New Perspectives - October, 2001 Issue #86
Telephone (541) 572-5088
51287 Hatfield Road
Myrtle Point, Oregon 97458
The Academy is a boarding school system for adolescents 14 to 18
years of age who are struggling with low scholastic performance, anger and defiance, moderate drug abuse, and/or decreased self- esteem.
Adolescents begin with high-impact seminars at the Bridge campus, located along the Coquille River on the southern Oregon Coast. Upon
completing the seminars, students transfer to the Coral Island campus in the Fiji Islands of the South Pacific, where they live in
a team “family” arrangement and attend further seminar and workshop training. Both campuses are 100% American owned, operated and
licensed by appropriate governmental agencies.
When appropriate, students do community service work in a neighboring Fijian village accompanied by Academy staff. To help student
transition back into American culture, they spend a few weeks back at the Bridge campus, serving as mentors for the lower- division
students who are preparing to embark for Fiji. This provides opportunities to teach the decision-making and relationship skills they
have learned at The Academy, allowing them to internalize their experiences.
The Academy helps students improve their scholastic record, giving their graduates the opportunity to continue their education at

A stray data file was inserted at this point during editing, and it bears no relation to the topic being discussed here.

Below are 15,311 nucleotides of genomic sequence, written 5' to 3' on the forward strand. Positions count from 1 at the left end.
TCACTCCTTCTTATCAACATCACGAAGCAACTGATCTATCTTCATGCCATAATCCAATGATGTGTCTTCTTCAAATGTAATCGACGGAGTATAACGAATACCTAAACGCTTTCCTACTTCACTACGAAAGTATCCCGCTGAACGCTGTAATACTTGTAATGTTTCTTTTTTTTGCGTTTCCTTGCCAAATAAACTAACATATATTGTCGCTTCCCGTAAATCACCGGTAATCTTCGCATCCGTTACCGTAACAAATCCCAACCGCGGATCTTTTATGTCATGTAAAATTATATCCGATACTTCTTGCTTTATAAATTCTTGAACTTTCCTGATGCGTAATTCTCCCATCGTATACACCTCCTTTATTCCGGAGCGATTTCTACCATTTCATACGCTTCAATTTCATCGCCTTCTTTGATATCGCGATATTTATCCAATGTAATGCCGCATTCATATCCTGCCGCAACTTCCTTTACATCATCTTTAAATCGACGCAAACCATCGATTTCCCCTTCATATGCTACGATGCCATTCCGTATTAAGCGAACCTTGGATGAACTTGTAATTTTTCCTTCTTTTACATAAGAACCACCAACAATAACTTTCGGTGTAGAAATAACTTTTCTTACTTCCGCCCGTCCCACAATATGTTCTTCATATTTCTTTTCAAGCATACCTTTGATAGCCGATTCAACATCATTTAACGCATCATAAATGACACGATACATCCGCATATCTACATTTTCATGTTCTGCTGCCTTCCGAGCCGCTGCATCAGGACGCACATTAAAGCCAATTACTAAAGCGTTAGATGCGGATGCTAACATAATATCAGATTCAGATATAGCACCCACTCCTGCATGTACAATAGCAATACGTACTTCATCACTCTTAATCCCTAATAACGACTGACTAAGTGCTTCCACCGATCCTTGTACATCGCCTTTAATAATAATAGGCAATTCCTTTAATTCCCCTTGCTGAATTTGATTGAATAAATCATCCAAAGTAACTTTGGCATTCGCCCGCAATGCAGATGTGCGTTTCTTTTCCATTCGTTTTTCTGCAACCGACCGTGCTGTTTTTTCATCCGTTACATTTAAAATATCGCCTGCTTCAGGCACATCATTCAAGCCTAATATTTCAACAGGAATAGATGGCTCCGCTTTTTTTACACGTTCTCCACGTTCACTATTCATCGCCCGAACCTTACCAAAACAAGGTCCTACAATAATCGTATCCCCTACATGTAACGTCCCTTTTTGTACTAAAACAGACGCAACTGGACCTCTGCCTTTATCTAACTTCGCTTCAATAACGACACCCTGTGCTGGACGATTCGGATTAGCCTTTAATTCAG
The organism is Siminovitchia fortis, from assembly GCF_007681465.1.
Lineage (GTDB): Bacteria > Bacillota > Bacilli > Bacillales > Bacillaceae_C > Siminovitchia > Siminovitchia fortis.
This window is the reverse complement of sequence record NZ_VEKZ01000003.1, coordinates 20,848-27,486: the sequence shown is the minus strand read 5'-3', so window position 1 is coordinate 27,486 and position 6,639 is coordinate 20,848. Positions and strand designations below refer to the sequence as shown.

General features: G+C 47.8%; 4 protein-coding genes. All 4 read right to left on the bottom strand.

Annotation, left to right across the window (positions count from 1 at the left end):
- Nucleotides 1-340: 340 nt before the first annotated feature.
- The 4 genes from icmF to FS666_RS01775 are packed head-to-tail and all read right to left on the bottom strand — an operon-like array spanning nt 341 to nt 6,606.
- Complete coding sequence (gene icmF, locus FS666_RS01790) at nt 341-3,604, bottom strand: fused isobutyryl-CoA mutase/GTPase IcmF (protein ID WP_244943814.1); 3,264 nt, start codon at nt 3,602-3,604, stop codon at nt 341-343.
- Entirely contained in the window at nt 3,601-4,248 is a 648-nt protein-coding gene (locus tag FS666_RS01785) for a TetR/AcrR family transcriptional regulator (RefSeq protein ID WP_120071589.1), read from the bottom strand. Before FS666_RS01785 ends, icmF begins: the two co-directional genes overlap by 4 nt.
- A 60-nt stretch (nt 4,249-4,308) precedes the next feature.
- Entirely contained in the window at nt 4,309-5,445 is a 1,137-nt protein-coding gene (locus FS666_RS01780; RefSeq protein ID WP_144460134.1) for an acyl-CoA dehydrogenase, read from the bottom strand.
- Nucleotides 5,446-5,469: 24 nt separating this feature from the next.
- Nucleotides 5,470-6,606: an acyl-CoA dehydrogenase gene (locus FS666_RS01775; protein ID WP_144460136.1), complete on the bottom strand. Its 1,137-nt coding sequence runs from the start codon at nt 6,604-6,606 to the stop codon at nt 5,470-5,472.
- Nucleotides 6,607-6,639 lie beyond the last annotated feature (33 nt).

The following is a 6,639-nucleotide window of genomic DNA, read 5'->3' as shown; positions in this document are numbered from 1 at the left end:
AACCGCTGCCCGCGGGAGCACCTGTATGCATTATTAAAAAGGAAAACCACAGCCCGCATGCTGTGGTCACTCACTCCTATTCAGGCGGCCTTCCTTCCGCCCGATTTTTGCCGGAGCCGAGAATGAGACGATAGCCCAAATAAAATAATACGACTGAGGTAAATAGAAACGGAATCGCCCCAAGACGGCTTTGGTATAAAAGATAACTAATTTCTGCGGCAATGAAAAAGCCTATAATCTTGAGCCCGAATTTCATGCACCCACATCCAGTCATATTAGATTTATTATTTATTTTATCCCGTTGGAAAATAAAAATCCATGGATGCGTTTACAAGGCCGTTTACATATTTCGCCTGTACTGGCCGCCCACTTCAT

the college or university level. They offer rolling enrollment and accredited coursework through the Keystone National High School.
Physical activity is emphasized, with a variety of activities available. Between the two campuses students can play basketball, volleyball,
table tennis, participate in choir and drama, softball, soccer, swimming, fishing, hiking, camping, snorkeling, surfing, wake-boarding
Parents and siblings are encouraged to attend a series of personal growth seminars similar to those of their students, and family
dialogue is also cultivated through letters, phone calls, and arranged visits.
They are required by the State of Oregon to maintain a file on meal menus and do the same at Coral Island, operating both campuses
as identically as possible, providing nutritional student meals and never “punishing” by providing non-nutritional food. They work
closely with the State of Oregon at Bridge and emulate these policies at Coral Island, operating with virtually identical educational
and behavioral components at both campuses.